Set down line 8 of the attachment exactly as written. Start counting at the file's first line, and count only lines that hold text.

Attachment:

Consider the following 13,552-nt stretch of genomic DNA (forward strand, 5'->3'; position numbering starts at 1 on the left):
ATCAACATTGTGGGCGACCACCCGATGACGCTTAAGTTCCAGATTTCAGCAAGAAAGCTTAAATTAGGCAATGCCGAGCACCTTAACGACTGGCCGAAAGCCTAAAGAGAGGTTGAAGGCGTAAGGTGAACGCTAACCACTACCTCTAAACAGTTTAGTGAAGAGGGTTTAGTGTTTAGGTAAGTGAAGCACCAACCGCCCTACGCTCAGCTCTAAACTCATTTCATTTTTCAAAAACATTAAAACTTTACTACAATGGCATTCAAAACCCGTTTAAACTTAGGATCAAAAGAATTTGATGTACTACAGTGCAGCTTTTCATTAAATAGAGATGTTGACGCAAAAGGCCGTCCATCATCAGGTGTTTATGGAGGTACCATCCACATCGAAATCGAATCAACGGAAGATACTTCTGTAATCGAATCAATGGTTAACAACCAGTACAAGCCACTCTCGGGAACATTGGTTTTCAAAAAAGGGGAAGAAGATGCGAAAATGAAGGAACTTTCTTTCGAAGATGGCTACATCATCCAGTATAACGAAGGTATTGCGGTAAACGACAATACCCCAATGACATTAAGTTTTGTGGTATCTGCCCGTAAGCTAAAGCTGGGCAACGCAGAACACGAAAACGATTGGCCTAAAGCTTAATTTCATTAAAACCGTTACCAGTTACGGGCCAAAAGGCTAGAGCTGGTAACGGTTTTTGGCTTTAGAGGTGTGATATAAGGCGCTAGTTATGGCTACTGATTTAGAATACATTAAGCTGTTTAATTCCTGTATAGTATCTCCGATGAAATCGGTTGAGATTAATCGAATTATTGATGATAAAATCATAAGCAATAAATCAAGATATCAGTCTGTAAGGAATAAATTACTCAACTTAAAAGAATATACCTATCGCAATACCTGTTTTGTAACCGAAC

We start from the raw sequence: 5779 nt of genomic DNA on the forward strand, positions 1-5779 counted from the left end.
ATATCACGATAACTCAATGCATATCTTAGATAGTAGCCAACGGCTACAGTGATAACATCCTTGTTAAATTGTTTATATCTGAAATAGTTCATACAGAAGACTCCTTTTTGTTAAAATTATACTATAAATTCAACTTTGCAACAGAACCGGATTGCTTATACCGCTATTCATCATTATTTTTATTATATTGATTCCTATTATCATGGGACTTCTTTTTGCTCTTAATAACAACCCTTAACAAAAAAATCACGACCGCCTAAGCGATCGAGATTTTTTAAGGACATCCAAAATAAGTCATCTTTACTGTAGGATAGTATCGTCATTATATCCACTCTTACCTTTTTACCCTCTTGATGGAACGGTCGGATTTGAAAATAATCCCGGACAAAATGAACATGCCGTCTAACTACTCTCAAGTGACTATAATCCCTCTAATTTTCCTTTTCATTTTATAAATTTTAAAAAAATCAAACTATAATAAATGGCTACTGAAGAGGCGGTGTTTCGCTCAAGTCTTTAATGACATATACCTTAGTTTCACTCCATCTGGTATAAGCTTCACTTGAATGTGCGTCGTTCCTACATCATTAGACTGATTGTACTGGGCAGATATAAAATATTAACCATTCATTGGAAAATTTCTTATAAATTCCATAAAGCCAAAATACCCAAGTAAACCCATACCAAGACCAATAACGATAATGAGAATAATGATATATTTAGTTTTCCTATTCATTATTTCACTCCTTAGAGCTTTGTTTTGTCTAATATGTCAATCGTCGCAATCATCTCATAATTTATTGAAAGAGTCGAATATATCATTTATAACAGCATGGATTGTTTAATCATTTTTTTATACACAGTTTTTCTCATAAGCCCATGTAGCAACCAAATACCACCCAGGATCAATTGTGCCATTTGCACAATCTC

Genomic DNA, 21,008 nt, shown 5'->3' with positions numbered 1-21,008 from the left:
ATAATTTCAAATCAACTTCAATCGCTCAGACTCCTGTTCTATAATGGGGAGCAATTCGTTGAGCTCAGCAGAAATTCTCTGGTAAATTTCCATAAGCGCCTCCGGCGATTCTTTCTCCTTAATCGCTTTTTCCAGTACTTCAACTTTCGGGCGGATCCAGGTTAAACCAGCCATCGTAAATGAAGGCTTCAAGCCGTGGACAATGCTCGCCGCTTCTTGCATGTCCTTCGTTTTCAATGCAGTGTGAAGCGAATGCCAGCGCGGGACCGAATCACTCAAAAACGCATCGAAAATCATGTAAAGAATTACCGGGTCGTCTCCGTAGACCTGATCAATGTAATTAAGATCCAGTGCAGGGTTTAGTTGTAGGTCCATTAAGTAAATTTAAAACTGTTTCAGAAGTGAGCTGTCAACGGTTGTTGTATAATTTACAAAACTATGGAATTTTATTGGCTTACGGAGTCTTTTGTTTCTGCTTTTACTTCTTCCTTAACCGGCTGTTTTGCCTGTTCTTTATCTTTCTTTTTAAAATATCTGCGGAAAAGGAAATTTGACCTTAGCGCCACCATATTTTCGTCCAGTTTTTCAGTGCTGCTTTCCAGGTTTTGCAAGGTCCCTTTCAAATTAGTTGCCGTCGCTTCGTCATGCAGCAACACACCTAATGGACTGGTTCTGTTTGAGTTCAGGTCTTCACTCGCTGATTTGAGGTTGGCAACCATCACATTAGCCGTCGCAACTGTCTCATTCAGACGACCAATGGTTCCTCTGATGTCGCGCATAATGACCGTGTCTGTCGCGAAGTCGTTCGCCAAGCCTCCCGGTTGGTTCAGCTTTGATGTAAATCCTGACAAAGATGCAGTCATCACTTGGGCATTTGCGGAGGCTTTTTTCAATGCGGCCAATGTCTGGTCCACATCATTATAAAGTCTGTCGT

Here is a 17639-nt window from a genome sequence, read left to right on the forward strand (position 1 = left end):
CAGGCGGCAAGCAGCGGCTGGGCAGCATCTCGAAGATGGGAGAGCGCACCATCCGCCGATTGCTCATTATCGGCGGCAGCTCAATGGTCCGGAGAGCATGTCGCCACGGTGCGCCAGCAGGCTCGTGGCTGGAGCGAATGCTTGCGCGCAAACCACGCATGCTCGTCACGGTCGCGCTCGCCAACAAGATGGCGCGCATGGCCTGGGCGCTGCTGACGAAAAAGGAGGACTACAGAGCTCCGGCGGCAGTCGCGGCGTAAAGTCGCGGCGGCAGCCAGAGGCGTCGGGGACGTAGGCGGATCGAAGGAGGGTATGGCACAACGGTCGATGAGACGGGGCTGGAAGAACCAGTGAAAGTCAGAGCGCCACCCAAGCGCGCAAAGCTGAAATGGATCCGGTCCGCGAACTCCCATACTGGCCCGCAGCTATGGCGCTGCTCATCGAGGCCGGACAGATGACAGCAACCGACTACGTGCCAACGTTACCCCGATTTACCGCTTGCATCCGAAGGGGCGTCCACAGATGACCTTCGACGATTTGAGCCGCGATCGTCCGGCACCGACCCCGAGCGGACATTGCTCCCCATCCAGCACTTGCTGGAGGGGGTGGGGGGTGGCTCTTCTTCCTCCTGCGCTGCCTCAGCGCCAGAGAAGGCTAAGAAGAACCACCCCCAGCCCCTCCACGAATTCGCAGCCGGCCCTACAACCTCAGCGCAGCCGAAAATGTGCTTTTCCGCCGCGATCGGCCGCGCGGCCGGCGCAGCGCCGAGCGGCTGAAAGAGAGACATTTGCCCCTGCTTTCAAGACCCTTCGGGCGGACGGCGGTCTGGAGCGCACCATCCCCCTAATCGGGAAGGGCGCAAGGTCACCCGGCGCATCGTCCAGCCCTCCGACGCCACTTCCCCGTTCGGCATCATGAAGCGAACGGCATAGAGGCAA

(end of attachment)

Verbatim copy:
CAGGCGGCAAGCAGCGGCTGGGCAGCATCTCGAAGATGGGAGAGCGCACCATCCGCCGATTGCTCATTATCGGCGGCAGCTCAATGGTCCGGAGAGCATGTCGCCACGGTGCGCCAGCAGGCTCGTGGCTGGAGCGAATGCTTGCGCGCAAACCACGCATGCTCGTCACGGTCGCGCTCGCCAACAAGATGGCGCGCATGGCCTGGGCGCTGCTGACGAAAAAGGAGGACTACAGAGCTCCGGCGGCAGTCGCGGCGTAAAGTCGCGGCGGCAGCCAGAGGCGTCGGGGACGTAGGCGGATCGAAGGAGGGTATGGCACAACGGTCGATGAGACGGGGCTGGAAGAACCAGTGAAAGTCAGAGCGCCACCCAAGCGCGCAAAGCTGAAATGGATCCGGTCCGCGAACTCCCATACTGGCCCGCAGCTATGGCGCTGCTCATCGAGGCCGGACAGATGACAGCAACCGACTACGTGCCAACGTTACCCCGATTTACCGCTTGCATCCGAAGGGGCGTCCACAGATGACCTTCGACGATTTGAGCCGCGATCGTCCGGCACCGACCCCGAGCGGACATTGCTCCCCATCCAGCACTTGCTGGAGGGGGTGGGGGGTGGCTCTTCTTCCTCCTGCGCTGCCTCAGCGCCAGAGAAGGCTAAGAAGAACCACCCCCAGCCCCTCCACGAATTCGCAGCCGGCCCTACAACCTCAGCGCAGCCGAAAATGTGCTTTTCCGCCGCGATCGGCCGCGCGGCCGGCGCAGCGCCGAGCGGCTGAAAGAGAGACATTTGCCCCTGCTTTCAAGACCCTTCGGGCGGACGGCGGTCTGGAGCGCACCATCCCCCTAATCGGGAAGGGCGCAAGGTCACCCGGCGCATCGTCCAGCCCTCCGACGCCACTTCCCCGTTCGGCATCATGAAGCGAACGGCATAGAGGCAA